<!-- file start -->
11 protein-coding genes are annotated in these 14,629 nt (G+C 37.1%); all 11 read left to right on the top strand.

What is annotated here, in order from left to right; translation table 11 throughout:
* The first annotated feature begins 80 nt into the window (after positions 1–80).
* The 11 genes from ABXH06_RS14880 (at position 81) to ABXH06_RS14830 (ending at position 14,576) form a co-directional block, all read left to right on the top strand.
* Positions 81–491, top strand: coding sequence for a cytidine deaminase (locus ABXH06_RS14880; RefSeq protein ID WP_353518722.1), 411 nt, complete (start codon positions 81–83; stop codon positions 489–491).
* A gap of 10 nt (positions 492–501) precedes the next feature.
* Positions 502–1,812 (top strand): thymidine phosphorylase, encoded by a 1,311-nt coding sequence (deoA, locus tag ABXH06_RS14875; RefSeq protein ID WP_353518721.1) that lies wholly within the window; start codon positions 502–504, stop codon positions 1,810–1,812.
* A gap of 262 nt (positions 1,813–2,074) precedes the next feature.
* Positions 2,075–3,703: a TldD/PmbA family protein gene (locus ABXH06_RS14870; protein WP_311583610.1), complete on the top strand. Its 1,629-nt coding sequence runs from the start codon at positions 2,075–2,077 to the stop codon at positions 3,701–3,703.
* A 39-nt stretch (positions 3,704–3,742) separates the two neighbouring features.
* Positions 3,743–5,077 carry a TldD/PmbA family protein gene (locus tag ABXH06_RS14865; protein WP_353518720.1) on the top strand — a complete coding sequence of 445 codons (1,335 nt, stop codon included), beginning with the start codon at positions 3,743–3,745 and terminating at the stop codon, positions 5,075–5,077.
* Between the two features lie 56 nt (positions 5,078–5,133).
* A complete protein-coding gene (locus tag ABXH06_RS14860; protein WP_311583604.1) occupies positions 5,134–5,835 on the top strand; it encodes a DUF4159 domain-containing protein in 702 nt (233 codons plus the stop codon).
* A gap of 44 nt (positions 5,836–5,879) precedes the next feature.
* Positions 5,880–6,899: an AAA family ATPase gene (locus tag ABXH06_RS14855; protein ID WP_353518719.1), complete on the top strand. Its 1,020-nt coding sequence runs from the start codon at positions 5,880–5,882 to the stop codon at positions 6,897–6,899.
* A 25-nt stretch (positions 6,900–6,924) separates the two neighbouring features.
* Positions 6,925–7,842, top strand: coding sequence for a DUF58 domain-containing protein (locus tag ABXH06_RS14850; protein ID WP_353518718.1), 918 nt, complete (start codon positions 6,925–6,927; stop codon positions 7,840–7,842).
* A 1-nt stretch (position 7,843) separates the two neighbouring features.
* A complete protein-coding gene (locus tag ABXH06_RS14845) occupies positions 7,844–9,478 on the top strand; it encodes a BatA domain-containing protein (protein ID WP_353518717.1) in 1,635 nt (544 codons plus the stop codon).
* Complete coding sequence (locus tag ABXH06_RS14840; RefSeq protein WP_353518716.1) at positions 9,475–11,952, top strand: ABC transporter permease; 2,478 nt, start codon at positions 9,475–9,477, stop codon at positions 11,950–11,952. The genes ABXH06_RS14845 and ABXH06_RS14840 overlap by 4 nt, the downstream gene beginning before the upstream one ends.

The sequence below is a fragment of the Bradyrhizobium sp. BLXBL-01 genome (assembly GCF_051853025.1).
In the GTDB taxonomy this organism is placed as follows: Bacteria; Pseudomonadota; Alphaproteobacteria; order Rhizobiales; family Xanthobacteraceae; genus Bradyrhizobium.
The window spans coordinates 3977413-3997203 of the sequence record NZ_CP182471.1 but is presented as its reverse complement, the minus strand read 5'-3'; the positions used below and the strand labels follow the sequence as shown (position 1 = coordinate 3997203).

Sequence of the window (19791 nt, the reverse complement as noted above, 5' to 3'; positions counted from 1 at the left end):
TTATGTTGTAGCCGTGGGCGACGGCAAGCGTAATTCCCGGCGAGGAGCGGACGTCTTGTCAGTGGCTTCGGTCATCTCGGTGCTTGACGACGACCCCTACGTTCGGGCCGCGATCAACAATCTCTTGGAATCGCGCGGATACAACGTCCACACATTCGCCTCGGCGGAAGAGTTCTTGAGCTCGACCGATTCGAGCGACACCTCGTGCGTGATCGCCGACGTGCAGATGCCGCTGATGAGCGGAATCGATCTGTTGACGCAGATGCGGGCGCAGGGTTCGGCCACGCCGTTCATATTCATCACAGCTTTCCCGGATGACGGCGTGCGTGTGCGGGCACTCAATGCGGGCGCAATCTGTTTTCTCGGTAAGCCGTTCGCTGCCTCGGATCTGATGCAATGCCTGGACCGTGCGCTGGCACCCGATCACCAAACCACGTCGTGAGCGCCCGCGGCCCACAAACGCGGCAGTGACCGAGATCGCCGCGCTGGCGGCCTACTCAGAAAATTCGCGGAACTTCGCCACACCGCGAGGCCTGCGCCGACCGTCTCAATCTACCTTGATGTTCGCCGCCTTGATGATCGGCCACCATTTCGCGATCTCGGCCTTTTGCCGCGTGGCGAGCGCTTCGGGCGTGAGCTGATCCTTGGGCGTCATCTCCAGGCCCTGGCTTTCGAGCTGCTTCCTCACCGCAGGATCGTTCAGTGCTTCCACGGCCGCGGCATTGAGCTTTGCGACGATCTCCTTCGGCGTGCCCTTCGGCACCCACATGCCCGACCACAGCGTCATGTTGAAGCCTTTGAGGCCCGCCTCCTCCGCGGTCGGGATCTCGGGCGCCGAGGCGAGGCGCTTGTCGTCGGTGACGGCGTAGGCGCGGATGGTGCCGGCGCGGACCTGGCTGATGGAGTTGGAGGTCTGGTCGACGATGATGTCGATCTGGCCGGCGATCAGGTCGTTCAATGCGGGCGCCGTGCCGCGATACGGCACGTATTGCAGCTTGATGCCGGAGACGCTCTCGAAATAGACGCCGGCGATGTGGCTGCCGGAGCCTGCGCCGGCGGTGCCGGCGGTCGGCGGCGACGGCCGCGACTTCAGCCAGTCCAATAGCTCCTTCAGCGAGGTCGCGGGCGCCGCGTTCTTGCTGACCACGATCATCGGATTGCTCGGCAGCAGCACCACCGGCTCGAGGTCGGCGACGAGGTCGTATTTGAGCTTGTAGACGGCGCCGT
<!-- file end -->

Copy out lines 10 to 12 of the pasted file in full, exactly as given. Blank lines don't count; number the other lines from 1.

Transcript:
* A 39-nt stretch (positions 3,704–3,742) separates the two neighbouring features.
* Positions 3,743–5,077 carry a TldD/PmbA family protein gene (locus tag ABXH06_RS14865; protein WP_353518720.1) on the top strand — a complete coding sequence of 445 codons (1,335 nt, stop codon included), beginning with the start codon at positions 3,743–3,745 and terminating at the stop codon, positions 5,075–5,077.
* Between the two features lie 56 nt (positions 5,078–5,133).